“The president's deeply troubled, and I think that he's legitimately troubled,” Gingrich said, adding: “I think that he's deeply troubled by the entire way that both [former FBI director James] Comey and [special counsel Robert] Mueller have operated and the degree to which the attorney general has not exercised any authority over that.”
When the interviewer, NPR's Rachel Martin, noted that it's not the attorney general's job to protect the president, Gingrich — tellingly — quibbled with the premise.
“No, that's not true. It is the attorney general's job to enforce the law,” Gingrich noted. He added that there was not yet any evidence of a crime. “So what is Mueller investigating?” he said. “Mueller's engaged in a fishing expedition.”
Gingrich pointed repeatedly to a study showing 97 percent of donations from Justice Department employees went to Hillary Clinton in 2016 and reports that basically all of the donations from Mueller's law firm have gone to Democrats. He mentioned a book by Sidney Powell, a former federal prosecutor, about alleged corruption in the department.
"If you believe the Justice Department doesn’t have a deep cultural bias, and you believe that the average conversation at the Justice Department is not anti-Trump, you’re living in a fantasyland," Gingrich said. "And that’s the president’s frustration."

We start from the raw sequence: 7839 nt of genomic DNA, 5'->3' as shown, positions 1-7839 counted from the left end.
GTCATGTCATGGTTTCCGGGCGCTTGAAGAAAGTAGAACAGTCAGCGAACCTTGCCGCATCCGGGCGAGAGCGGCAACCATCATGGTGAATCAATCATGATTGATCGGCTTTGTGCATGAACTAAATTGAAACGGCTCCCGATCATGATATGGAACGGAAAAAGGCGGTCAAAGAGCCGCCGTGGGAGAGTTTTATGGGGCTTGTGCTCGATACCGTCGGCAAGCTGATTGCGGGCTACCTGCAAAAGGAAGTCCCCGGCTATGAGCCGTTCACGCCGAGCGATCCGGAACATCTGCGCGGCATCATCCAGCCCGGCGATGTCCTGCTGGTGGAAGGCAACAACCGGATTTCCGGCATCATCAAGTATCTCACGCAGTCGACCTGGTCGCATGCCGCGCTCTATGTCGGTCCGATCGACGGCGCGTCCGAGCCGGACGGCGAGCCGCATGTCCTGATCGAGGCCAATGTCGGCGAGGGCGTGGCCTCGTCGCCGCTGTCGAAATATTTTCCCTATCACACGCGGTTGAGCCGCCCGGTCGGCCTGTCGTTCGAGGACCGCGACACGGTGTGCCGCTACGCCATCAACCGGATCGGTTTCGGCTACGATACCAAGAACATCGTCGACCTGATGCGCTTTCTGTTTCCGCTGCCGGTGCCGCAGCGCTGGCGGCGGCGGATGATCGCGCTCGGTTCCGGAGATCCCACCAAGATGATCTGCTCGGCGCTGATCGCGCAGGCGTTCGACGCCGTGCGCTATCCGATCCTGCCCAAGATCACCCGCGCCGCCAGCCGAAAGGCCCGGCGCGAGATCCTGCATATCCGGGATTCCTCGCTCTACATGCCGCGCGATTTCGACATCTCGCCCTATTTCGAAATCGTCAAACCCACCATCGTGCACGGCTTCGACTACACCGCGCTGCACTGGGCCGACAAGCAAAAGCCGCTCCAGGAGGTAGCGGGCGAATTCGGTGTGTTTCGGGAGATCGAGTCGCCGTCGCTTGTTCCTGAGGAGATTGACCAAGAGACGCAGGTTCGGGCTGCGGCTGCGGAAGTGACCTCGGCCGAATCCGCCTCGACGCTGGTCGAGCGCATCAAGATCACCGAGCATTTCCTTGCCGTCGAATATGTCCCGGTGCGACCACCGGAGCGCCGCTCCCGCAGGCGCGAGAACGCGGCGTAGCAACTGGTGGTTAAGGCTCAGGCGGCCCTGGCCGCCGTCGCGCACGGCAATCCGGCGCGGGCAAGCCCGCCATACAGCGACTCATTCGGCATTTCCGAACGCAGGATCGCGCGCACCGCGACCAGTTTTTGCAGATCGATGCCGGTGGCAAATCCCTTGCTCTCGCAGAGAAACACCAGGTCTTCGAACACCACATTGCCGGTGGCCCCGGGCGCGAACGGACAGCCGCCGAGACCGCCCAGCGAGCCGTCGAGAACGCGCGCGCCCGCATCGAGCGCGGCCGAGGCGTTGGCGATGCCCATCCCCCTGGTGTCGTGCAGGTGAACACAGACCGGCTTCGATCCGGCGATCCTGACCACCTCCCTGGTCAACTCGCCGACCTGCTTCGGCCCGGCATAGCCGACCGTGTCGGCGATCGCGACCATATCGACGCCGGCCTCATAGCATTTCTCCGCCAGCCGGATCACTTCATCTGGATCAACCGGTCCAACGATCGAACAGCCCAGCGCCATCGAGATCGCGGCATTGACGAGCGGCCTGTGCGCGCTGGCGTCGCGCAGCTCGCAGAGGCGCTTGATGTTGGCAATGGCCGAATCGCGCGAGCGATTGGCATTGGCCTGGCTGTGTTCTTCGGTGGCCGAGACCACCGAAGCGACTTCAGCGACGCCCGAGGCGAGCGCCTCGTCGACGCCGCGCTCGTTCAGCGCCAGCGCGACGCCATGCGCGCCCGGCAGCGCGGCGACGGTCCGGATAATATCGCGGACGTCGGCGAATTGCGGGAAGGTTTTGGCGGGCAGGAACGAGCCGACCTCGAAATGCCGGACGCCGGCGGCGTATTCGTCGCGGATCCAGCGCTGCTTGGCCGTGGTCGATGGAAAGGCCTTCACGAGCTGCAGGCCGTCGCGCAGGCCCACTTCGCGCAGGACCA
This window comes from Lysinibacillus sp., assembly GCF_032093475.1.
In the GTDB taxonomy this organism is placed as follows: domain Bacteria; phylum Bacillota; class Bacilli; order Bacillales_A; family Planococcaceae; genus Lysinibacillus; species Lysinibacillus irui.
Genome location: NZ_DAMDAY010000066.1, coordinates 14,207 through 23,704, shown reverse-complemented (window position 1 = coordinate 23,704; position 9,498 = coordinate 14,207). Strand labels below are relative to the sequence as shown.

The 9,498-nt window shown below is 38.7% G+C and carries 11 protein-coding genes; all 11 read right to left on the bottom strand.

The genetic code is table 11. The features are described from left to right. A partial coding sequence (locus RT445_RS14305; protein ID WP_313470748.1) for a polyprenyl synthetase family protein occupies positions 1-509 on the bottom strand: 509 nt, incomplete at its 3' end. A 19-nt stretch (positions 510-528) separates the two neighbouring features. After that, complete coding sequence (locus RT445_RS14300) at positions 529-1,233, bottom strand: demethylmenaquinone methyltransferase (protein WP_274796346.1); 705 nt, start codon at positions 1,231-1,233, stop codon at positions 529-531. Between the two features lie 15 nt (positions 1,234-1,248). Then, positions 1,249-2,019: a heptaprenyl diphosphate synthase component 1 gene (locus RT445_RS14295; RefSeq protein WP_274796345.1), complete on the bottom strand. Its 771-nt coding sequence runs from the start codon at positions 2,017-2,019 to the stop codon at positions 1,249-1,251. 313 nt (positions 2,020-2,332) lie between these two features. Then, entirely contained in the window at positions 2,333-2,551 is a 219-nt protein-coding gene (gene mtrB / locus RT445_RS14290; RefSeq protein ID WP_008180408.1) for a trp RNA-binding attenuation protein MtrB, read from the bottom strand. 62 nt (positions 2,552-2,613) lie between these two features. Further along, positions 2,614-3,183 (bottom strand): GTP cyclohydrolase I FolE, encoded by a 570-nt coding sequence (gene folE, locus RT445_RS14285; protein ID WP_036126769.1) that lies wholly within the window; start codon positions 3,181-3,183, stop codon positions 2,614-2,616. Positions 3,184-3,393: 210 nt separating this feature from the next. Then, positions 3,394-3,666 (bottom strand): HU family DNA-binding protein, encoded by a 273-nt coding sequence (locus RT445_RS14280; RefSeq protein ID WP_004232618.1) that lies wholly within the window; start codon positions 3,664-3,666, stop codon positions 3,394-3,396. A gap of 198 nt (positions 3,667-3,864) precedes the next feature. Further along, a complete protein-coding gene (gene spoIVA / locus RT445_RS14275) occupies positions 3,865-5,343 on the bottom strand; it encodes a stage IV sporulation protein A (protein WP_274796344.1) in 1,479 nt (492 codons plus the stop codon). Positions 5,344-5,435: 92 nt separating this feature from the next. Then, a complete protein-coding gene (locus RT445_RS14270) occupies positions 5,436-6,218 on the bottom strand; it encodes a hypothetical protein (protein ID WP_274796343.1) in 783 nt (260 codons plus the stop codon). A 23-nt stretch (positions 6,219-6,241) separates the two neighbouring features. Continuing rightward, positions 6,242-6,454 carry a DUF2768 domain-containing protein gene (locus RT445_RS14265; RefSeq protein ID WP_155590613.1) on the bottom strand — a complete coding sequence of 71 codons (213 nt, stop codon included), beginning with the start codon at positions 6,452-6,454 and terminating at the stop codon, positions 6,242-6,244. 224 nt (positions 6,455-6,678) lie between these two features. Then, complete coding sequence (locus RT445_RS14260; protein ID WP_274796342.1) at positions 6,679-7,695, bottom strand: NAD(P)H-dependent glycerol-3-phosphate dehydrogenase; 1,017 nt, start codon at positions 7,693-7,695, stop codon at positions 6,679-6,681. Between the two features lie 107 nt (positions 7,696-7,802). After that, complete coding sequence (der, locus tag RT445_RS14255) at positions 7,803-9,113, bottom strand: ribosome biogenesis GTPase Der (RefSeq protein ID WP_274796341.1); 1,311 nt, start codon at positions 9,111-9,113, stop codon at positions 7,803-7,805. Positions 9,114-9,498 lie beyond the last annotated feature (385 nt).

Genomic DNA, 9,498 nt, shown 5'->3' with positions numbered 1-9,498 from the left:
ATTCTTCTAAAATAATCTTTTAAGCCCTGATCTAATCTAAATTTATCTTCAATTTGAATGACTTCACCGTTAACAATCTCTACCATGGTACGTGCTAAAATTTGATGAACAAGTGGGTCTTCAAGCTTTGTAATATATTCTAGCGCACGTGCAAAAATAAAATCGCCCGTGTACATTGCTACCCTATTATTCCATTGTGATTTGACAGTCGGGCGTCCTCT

He added: "In terms of the people Mueller's hiring, these are paid killers."
If this is truly a reflection of what Trump believes — that the special counsel investigation is inherently out to crucify him and that its mere existence assures that outcome — then that explains why he would do just about anything to stop it.
The alternate explanation, of course, is that Trump actually has something to hide, and he'll do whatever it takes to prevent Mueller from uncovering it — up to and including trying to get rid of his own attorney general as a means to also getting rid of Mueller. Why be afraid of something if you didn't do anything wrong? Martin asked Gingrich about that.
“You look at that record, you would assume automatically, Mueller’s going to get somebody,” he said. “And there’s no question in my mind: Mueller’s bought in killers, those killers are gonna go out and find somebody.”
Whether this is political cover for Trump or how Trump actually feels, it's a striking argument to make. It's the very definition of a deep-state conspiracy theory, in fact. And it's apparently at the root of whatever decision Trump will make next when it comes to Sessions.